The PFT is also a member of the Fund Our Facilities Coalition, a coalition of left-leaning labor groups and politicians advocating for increases in school infrastructure funding across Pennsylvania. As of January 2021, the coalition is calling for an immediate $200 million investment to fund school building improvements solely in Philadelphia including COVID-related upgrades such as overhauled ventilation systems. [13]

Members of the Fund Our Facilities Coalition include the A. Philip Randolph Institute, ACLU Pennsylvania, AFSCME 1199c, American Federation of Teachers Pennsylvania, the Allegheny Labor Federation, the American Federation of Teachers, For Our Future PA PAC, Pennsylvania AFL-CIO, Philadelphia Council AFL-CIO, Philadelphia Jobs With Justice, Philaposh, Philly Healthy Schools Initiative, Public Interest Law Center, Seafarers International, SEIU 668, Working America, and the Working Families Partnership. [14]

PFT Health and Welfare Fund

The Philadelphia Federation of Teachers also operates a separate organization called the Philadelphia Federation of Teachers Health and Welfare Fund, which administers union-negotiated employee benefit programs including prescription reimbursement, dental, vision, long term disability, professional development, and retirement counseling. [15]

Leadership

Jerry Jordan has been the president of the Philadelphia Federation of Teachers since 2008 and first joined the union as a district staff representative in 1987. He later was a legislative representative on the PFT executive board and was elected general vice president of the union in 1989. From 1990 to 2007, Jordan was the staff director for the PFT and was elected to fill the unexpired term of the previous president in June 2007. Since 2000, Jordan has been the chief negotiator on its collective bargaining with the school system. He is also a vice president on the executive council of the American Federation of Teachers (AFT), chair of the AFT standing committee on civil and human rights and a member of the AFT constitutional amendments and convention committee. He has previously served on the AFT Teachers program and policy council, the AFT urban schools initiative and the AFT task force on No Child Left Behind. He is also a vice president of the Philadelphia Central Labor Council and the Pennsylvania AFL-CIO. Jordan also served on the board of the mayor’s office of community services, appointed by former Philadelphia Mayor Michael Nutter (D). [16]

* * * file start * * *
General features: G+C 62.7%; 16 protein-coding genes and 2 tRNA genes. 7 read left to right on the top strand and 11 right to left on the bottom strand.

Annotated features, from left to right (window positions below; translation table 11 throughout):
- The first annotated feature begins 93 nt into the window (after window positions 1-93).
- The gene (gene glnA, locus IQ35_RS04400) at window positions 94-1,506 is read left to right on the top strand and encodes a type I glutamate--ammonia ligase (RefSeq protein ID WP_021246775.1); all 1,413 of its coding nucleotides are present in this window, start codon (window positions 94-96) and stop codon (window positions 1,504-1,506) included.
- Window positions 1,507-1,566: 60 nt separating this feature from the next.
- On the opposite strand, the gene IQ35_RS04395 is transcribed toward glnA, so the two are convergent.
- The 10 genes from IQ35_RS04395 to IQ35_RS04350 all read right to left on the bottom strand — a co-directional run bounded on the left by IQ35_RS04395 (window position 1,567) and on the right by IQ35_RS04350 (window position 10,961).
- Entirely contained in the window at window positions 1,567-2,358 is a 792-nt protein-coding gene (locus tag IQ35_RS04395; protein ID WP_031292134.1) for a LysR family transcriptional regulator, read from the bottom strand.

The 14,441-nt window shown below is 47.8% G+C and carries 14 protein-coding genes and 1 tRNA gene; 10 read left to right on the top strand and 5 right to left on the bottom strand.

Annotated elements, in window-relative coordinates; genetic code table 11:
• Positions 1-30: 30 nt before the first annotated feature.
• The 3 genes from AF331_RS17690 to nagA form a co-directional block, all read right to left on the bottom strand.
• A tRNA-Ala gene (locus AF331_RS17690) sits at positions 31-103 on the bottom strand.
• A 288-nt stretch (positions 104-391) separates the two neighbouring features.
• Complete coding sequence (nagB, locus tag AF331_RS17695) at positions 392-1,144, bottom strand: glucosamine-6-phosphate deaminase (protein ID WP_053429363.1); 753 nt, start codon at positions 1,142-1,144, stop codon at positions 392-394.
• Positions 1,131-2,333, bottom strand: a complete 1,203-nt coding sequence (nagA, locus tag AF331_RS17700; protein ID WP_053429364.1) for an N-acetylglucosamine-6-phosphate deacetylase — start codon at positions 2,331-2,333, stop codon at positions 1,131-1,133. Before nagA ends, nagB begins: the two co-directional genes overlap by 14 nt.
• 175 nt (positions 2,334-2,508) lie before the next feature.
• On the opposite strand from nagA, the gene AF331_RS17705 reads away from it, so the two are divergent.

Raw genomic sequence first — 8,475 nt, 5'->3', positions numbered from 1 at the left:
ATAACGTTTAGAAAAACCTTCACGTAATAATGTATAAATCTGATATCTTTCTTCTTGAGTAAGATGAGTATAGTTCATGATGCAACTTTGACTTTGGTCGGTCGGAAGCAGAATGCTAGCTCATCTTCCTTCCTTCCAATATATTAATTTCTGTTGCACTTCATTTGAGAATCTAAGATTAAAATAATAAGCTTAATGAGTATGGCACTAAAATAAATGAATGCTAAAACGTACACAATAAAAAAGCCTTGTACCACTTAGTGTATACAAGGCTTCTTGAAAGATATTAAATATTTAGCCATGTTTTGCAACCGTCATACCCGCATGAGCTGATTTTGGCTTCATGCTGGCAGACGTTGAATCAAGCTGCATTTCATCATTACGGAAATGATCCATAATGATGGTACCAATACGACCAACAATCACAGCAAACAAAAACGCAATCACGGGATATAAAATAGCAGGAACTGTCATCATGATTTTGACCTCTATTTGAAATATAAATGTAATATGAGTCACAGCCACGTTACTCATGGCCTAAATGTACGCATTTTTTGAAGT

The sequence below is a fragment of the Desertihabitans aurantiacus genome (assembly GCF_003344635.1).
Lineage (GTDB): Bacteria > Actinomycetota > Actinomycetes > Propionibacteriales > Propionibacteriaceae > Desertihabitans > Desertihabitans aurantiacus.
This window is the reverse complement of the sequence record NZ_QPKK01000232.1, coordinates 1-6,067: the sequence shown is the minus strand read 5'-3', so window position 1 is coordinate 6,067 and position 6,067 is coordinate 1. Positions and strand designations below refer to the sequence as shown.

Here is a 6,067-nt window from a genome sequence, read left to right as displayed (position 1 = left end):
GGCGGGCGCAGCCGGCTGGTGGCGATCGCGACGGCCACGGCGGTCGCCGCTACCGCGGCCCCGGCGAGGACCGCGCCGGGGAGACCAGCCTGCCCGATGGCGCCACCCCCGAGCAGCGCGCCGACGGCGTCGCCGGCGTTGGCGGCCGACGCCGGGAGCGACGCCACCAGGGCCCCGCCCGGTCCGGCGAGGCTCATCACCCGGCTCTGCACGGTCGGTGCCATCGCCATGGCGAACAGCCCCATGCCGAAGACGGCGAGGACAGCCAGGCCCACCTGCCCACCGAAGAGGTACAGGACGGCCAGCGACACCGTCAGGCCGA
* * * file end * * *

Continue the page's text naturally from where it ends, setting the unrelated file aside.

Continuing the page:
References

  1. “About the PFT.” Philadelphia Federation of Teachers. Accessed September 25, 2021. https://www.pft.org/about-the-pft ^
  2. “PFT Legislative Memos.” Philadelphia Federation of Teachers. Accessed September 25, 2021.  https://www.pft.org/action/pft-legislative-memos ^
  3. “About the PFT.” Philadelphia Federation of Teachers.” Accessed September 25, 2021. https://www.pft.org/about-the-pft ^
  4. “PFT Legislative Memos.” Philadelphia Federation of Teachers. Accessed September 25, 2021.  https://www.pft.org/action/pft-legislative-memos ^
  5. “About the PFT.” Philadelphia Federation of Teachers.” Accessed September 25, 2021. https://www.pft.org/about-the-pft ^
  6. “Request for Delay on Teacher Evaluation Legislation.” Philadelphia Federation of Teachers. Accessed September 25, 2021.  http://pft.pa.aft.org/sites/default/files/article_pdf_files/2020-10/pft3teacherevalmemo-1.pdf ^
  7.  “PFT Legislative Memos.” Philadelphia Federation of Teachers. Accessed September 25, 2021.  https://www.pft.org/action/pft-legislative-memos ^
  8. PFT Health and Welfare Fund.” Philadelphia Federation of Teachers. Accessed September 25, 2021. https://www.pft.org/pft-health-welfare-fund ^
  9. “PFT Legislative Memos.” Philadelphia Federation of Teachers. Accessed September 25, 2021.  https://www.pft.org/action/pft-legislative-memos ^
  10. Bedrick, Jason. “Philly Pays $1.5 Million to ‘Ghost Teachers.’” Cato Institute. April 28, 2016. Accessed September 25, 2021. https://www.cato.org/blog/philly-pays-15-million-ghost-teachers ^
  11. “Wolfman-Arent, Avi. “District, teachers union reach deal to reopen some Philly school buildings.” WHYY. March 1, 2021. Accessed September 25, 2021. https://whyy.org/articles/district-teachers-union-reach-deal-to-reopen-some-philly-school-buildings/ ^
  12. “2020 Endorsed Candidates.” PFT Votes. Accessed September 25, 2021. https://web.archive.org/web/20201022225358/https://www.pftvotes.org/endorsed-candidates ^
  13. “Fund Our Facilities Coalition.” Philadelphia Federation of Teachers. Accessed September 25, 2021. https://www.pft.org/fund-our-facilities?redirect_count=1 ^
  14. “Fund Our Facilities Coalition.” Philadelphia Federation of Teachers. Accessed September 25, 2021. https://www.pft.org/fund-our-facilities?redirect_count=1 ^
  15. “PFT Health and Welfare Fund.” Philadelphia Federation of Teachers. Accessed September 25, 2021. https://www.pft.org/pft-health-welfare-fund ^
  16. “Jerry Jordan.” American Federation of Teachers.” Accessed September 25, 2021. https://www.aft.org/about/leadership/jerry-t-jordan ^

Directors, Employees & Supporters

  1. Ted Kirsch
    Former President